Moscow has a long history of murdering perceived enemies of the state in faraway places. Those cooperating with the west, especially in intelligence, have been targeted for assassination in particular. In 1937, recently defected Soviet intelligence officer Ignace Reiss was executed in Switzerland; his friend and former colleague Walter Krivitsky defected a month later and was killed in Washington DC in 1941. Domestically, Russian assassinations have taken various forms that are intended as gruesome political theatre as well.
Perceived enemies of the Russian state, as during the Soviet era before it, have met their ends in many ways. Though being pushed out of windows, hung or bludgeoned are terrifying ways to die, the Russian fascination with by poison endures. Poison is appealing for a few reasons. First, it is quiet and can be administered in the open; second, the victim suffers, often publicly.
After the Skripal poisoning, UK foreign secretary Boris Johnson stated that the “use of this nerve agent would represent the first use of nerve agents on the continent of Europe since the Second World War”. This ignores the 1978 murder by ricin of Bulgarian dissident Georgi Markov on Waterloo Bridge. Although ricin may not technically be a nerve agent, Johnson’s statement about changing norms is a distinction without a difference given the various ways Russians have been poisoned in Britain since Markov’s murder.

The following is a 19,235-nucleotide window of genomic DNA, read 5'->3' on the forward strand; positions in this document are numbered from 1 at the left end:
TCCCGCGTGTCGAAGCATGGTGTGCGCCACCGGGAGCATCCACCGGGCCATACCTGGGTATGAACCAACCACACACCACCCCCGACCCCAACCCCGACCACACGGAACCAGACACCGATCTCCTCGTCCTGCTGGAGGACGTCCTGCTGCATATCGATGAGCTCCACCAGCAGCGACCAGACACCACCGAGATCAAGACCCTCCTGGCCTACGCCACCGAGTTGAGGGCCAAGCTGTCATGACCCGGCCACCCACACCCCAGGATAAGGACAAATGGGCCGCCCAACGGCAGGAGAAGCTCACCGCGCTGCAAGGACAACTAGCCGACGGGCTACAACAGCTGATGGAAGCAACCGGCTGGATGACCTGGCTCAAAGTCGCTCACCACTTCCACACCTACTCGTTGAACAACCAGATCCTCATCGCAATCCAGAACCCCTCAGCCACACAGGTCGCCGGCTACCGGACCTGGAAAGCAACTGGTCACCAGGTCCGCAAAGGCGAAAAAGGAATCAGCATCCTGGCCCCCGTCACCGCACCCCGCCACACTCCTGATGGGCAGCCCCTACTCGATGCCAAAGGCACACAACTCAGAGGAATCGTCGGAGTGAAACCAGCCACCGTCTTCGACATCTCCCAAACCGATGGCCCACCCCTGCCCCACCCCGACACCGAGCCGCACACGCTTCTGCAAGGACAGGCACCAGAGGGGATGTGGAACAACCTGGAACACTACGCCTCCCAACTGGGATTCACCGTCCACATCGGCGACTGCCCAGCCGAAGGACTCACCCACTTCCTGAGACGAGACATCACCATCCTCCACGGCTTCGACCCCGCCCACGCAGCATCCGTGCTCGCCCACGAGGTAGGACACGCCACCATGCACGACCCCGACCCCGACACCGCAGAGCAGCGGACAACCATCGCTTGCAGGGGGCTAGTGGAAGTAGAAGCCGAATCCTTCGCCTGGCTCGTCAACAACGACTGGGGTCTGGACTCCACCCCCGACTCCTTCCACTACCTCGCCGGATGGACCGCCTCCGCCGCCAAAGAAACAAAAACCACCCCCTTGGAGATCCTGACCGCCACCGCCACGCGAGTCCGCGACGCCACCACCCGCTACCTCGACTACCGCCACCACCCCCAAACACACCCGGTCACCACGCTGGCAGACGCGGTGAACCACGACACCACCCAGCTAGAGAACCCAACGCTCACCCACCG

The Russian message to intelligence defectors, critical journalists and oligarch rivals is clear – choose your team carefully and ask yourself: can they protect you in perpetuity? From the Russian perspective, there is no statute of limitations on betrayal. Simply because one was traded to the west in a spy swap, as Skripal was, does not mean forgiveness – nor that the betrayal was forgotten.